Although as acknowledged Satanists the Temple of Set bore the brunt of the fundamentalist attack, Wiccans quickly learned that they were hated and targeted just as much by fundamentalists. This climate of persecution forced the Setian / Satanic and Wiccan / neopagan communities into a necessary if uneasy alliance in which doctrinal distinctions were set aside in favor of cooperation against the common fundamentalist threat. Cooperative efforts such as the Alliance of Magical and Earth Religions (AMER) did much to expose and discredit the fundamentalist agenda.
Not all Wiccan groups approved of such a joint effort, the common threat notwithstanding. The Wiccan Church of All Worlds sought rather to serve up Satanism as a sacrifice to the fundamentalists, hoping thereby to appease them. In 1989 CAW issued its Witchcraft, Satanism & Occult Crime booklet, endorsing the fundamentalist hate- stereotype of Satanism while vehemently disassociating Wicca / neopaganism from this same stereotype. The booklet quickly gained a reputation as the classic model for a cowardly sell-out to the forces of fundamentalist intolerance.
Somehow the Temple of Set was not consulted for the preparation of the first four editions of this booklet. Editor Tim "Otter G'Zell" Zell now tries to alibi this with the excuse tht the time he "had no contact" with the Temple - although its address was public knowledge and very easy to find. [In the case of the 4th edition, Zell cited two of its office addresses dating back to 1987 inside the back cover.]
Instead "a brief history of Satanism" was written by one "Reverend" Donald Frew, a "Wiccan Priest and Elder". Although it was not mentioned in the booklet, Zell asserted privately that Frew had a "past connection with the Church of Satan". 1966-75 membership records of the Church dt include Frew's name as either a Priest nor a member, nor was he ever mentioned in its Cloven Hoof newsletter. His "history" compares favorably with Geraldo Rivera for accuracy, objectivity, and depth of research - which managed not to include contact with the Temple of Set either. It's amazing how difficult we are to find.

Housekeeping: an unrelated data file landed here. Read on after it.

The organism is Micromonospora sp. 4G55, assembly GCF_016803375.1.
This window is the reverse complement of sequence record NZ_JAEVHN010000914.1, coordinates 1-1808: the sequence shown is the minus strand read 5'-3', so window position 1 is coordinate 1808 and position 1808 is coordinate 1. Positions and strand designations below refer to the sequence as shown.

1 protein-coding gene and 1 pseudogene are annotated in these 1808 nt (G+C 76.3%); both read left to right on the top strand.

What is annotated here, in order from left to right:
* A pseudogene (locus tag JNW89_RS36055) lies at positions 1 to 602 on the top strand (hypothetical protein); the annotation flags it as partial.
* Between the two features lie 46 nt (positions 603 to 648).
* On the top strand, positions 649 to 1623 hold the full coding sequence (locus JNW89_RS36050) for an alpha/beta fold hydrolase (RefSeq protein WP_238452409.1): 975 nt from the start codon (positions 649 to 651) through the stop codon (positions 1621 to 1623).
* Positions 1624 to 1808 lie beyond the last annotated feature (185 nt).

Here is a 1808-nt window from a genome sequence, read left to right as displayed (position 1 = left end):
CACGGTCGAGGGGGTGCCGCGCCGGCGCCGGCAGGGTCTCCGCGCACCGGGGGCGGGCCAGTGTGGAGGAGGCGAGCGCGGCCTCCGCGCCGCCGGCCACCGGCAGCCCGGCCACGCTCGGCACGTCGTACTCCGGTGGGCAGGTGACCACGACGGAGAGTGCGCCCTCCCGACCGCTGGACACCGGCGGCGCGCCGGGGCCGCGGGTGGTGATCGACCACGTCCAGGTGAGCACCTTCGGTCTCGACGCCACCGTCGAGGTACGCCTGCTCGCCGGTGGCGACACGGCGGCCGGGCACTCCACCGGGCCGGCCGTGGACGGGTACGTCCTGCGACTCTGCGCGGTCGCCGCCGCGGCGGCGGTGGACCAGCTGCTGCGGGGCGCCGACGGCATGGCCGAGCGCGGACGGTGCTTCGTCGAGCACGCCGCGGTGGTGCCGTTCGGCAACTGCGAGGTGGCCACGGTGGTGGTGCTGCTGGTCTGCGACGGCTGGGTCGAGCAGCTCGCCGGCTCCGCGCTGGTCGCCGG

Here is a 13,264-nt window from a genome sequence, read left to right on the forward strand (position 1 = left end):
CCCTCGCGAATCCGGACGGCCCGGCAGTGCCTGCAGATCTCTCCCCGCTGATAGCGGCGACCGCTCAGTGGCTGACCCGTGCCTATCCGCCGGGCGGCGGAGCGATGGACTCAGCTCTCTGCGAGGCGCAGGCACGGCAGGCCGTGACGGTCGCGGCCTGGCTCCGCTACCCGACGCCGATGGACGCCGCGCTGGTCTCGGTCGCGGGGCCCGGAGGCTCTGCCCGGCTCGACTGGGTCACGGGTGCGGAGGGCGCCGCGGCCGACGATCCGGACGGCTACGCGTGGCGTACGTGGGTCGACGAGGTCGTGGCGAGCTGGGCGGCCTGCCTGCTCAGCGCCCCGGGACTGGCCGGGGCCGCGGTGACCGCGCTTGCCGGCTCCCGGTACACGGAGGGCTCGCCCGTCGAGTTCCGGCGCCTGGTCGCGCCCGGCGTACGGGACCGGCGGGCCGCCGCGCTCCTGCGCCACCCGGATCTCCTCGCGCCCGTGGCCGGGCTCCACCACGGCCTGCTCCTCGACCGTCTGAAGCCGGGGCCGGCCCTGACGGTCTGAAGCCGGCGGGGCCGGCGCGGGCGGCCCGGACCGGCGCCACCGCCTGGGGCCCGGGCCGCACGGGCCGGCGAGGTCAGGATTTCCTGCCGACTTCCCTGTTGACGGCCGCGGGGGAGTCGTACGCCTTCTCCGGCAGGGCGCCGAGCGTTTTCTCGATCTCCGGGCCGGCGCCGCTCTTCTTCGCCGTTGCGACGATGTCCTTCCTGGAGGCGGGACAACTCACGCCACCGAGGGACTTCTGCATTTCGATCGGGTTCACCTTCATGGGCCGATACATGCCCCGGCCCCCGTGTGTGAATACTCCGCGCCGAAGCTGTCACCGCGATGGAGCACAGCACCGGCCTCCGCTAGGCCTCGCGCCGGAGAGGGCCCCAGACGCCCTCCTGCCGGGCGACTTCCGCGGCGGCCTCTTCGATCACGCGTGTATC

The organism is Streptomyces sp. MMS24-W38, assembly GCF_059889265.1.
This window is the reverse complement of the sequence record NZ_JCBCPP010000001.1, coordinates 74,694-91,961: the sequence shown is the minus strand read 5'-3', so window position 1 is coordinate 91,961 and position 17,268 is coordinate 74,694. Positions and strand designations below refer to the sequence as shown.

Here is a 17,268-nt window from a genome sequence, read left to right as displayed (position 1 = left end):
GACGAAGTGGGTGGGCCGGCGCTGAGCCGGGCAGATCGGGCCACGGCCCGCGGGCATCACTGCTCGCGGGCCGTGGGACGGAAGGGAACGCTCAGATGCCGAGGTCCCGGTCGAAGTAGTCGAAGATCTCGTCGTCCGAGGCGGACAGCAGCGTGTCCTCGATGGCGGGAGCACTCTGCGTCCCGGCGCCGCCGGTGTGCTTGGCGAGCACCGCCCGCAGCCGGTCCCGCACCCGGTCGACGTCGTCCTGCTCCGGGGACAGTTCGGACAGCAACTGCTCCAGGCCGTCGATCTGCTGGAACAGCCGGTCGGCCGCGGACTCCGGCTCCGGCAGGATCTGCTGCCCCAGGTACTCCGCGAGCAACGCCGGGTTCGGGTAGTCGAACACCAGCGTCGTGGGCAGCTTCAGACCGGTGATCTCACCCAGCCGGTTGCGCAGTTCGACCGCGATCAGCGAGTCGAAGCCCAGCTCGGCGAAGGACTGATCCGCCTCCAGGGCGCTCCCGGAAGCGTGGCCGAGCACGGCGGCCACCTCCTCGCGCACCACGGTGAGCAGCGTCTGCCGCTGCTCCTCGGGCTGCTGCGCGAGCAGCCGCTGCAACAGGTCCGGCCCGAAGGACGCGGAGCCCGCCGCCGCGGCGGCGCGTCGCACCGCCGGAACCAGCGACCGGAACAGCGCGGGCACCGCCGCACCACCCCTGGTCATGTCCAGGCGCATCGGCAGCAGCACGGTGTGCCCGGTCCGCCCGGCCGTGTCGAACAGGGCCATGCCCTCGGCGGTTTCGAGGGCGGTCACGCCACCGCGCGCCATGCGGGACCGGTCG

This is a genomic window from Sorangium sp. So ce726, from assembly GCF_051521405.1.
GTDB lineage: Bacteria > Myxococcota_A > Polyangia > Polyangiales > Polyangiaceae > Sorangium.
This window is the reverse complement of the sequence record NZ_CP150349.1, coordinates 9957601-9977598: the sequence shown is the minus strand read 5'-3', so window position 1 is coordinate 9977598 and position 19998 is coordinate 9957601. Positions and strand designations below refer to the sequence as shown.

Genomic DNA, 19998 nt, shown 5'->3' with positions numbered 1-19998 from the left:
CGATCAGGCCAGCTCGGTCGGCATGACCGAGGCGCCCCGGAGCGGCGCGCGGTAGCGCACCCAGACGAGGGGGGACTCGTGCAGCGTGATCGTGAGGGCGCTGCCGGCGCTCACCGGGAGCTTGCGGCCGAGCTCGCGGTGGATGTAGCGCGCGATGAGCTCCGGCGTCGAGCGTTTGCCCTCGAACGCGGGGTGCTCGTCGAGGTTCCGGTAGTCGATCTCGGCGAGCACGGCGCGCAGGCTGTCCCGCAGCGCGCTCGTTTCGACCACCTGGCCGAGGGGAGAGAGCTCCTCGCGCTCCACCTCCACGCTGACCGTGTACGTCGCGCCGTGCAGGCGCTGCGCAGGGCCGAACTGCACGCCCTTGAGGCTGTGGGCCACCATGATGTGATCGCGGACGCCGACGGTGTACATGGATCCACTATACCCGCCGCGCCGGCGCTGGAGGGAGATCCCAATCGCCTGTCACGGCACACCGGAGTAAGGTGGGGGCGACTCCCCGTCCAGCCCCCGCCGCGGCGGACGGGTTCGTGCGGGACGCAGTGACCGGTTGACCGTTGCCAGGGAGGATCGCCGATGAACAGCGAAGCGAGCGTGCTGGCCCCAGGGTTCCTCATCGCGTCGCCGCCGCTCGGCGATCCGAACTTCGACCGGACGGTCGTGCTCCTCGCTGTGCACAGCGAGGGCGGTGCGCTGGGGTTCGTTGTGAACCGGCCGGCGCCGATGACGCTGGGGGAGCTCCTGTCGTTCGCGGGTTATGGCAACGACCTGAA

An inflammatory "cult danger evaluation frame" by Isaac Bonewits was included in and promoted by the booklet. Again not mentioned in the booklet, Bonewits was an early member of the Church of Satan who was thrown out of it in disgrace by Anton LaVey and thereafter embarked on a personal vendetta of self-justification and misrepresentation of LaVey and the C / S. In 1991 Bonewits wrote a venomous article for Zell's Green Egg magazine emphasizing the "sacrifice Satanism to the fundamentalists" theme to its Wiccan target audience. Once again Zell somehow neglected to mention Bonewits' past C / S involvement, disgrace, and expulsion.
Zell's "glossary of witchcraft, paganism, and the occult" uniformly paints Wiccan terms in the most rosy pastels, and just as uniformly gives Setian / Satanic terms their most Christianized, negative, and destructive connotations.
The Michelle-theme of "adult survivors of ritual abuse" is pandered to by the ludicrous, degrading "volunteering" of assorted Wiccans to provide "therapy" to such "survivors" in yet another "Do- it-to-them-not-us!" plea for fundamentalist mercy from a 1988 CAW- convention. Although the medical term "Multiple Personality Disorder" (MPD) has been vulgarly misappropriated and distorted by Michelle-exploiters as a further v for their scam, Zell endorses this farcical tabloid-trash by promoting it in the booklet as well.
A particularly charming grotesquerie of the booklet is a June 1989 letter from Sandi Gallant, affirming that Satanism and neopaganism may not be criminal after all. Gallant neglects to mention that, more than any other single person in the United States, she was the original "cult cop" who not only promoted the Michelle-hysteria in the early 1980s but also privately profited from it by the active merchandising of lectures and video / audio-tapes exploiting the theme. At the time Gallant wrote the letter for Zell, she was under investigation by the San Francisco Police Commission's Office of Citizen Complaints for deliberately creating a distorted and defamatory image of Satanism to both law enforcement and the public, a finding which was formally sustained by the OCC on November 22, 1989.
The booklet finales with Wicca-not-Satanism endorsements from a Christian theologian from the University of Southern California, the United Campus Ministry Colorado State University, and yet another "Satanic ritual abuse survivor". It is difficult to judge which of the three is the most comical.
But at least as bizarre is Zell's 1993 invitation to the Temple of Set to legitimize this obscene booklet by participating in it and "noting whatever changes you would like to see made in the various references to Satanism ... your recommendations will receive serious attention." w that the Michelle-scam - aided, abetted, and commercially exploited by Zell's booklet for four years - has finally been exposed and discredited nationwide, not just by the Temple of Set and reputable occult scholars but also by such authoritative / disinterested sources as the FBI (Investigator's Guide to Allegations of "Ritual" Child Abuse, National Center for the Analysis of Violent Crime, 1992), Zell wants to be buddies. "I can understand that some of the references to Satanism would not sit well with you."
The Temple of Set, grateful for Zell's notice, is accordingly pleased to contribute this letter [only] to the fifth edition of his booklet.